The recent Commission actions related to franchising have also created a better environment for the development of competition. The original franchising order created a stronger clearer foundation for new competitive entry and the additional order further extended the new franchising rules and related costs to incumbent franchises at the time of renewal for these existing franchises. This additional action was needed to assure that the Commission had not created any permanent regulatory imbalance between competing wireline competitors. The critical immediate issue is whether these new franchising rules will be overturned in court.
In addition to program access and franchising, the Commission has also provided new assured access to Multiple Dwelling Units (MDUs) by making current and future exclusive contracts for service unenforceable. This action has provided additional assurance that competitive providers will have a fair opportunity to compete for business from all potential customers where they build networks and offer service. These rules are under further consideration for potential application to DBS providers and whether similar rules should be enacted for exclusive marketing agreements or other similar business arrangements that have the same impact as exclusive service or access contracts.
While these recent actions related to Program Access, Franchising, and MDU Access are all needed pro-competitive policies we are still facing a market structure where the benefits of wireline Bundled service providers reach less than 5% of the population and the Commission has recognized the overwhelming market dominance of incumbent cable for video services. As the Commission concluded in the Report, regional market shares that are significantly higher than the national averages create additional incentive to withhold programming or pursue additional anti competitive strategies that would not be possible absent such market dominance. These regional clusters also create a more significant opportunity to use terrestrially delivered regional programming that has unique value to the specific regional market to thwart competition. As stated by the Commission in the Sunset Report and Order:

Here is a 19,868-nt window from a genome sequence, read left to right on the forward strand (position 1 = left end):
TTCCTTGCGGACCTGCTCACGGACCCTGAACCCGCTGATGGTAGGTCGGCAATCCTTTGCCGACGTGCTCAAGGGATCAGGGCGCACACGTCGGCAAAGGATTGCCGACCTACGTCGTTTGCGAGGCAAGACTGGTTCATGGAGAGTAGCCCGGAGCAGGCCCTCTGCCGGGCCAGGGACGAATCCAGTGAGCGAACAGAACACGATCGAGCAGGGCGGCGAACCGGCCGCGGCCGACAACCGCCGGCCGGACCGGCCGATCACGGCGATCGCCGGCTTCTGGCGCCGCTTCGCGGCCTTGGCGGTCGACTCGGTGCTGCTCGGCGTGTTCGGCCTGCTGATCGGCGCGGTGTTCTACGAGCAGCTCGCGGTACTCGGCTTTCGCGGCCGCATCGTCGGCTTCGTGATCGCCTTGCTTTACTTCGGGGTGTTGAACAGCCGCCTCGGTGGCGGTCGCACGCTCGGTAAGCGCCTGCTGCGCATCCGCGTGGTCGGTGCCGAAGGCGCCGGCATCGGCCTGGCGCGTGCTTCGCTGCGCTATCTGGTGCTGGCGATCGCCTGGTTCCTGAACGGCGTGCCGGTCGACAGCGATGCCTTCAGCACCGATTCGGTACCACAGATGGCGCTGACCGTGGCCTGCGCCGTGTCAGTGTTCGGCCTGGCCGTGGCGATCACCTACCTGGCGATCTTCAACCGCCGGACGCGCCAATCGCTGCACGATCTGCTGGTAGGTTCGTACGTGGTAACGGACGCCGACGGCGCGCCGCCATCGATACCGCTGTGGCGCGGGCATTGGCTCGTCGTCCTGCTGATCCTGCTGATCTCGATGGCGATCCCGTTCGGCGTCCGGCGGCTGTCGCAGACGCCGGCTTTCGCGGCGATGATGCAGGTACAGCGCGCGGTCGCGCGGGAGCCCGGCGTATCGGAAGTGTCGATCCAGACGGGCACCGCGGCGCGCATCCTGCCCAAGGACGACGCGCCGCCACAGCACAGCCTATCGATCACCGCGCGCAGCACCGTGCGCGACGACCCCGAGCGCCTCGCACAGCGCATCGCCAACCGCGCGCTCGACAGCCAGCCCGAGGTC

Moreover, because the share of MVPD subscribers held by cable operators is above or near 78 percent in many DMAs, there is no reduction in potential subscribership or viewership in many regional areas from that which we observed in the 2002 Extension Order. As the Commission did in the 2002 Extension Order, we find that the costs (i.e., foregone revenues) incurred by a cable-affiliated programmer by refusing to sell to competitive MVPDs would be offset by (i) revenues from increased subscriptions to the services of its affiliated cable operator resulting from subscribers that switch to cable to obtain access to the cable-exclusive programming; (ii) revenues from increased rates charged by the affiliated cable operator in response to increased demand for its services resulting from its ability to offer exclusive programming; and (iii) revenues resulting from the ability of the cable-affiliated programmer to raise the price it charges for programming to other cable operators in return for exclusivity. Thus, particularly where competitive MVPDs are limited in their market share, a cable-affiliated programmer will be able to recoup a substantial amount, if not all, of the revenues foregone by pursuing a withholding strategy. In the long term, a withholding strategy may result in a reduction in competition in the video distribution market, thereby allowing the affiliated cable operator to raise rates.28
This assessment of continuing or expanding regional strength of major incumbent cable was discussed in the context of their potential use of program access strategies to thwart competition. However this regional market power is not limited in its potential application to a program access strategy. As we resolve the current visible competitive issues of Program Access, Franchising and MDU access we will need to continue to assess whether market dominance and related anti-trust issues are migrating to new strategies to unfairly impair wireline competition and diminish consumer welfare.
Respectfully submitted for: The Broadband Service Providers Association (BSPA)
By: John Goodman
1. The current members of BSPA, all of which are last-mile, facilities-based providers, are: Everest Connections, Hiawatha Broadband, Knology, PrairieWave Communications, RCN, and SureWest Communications.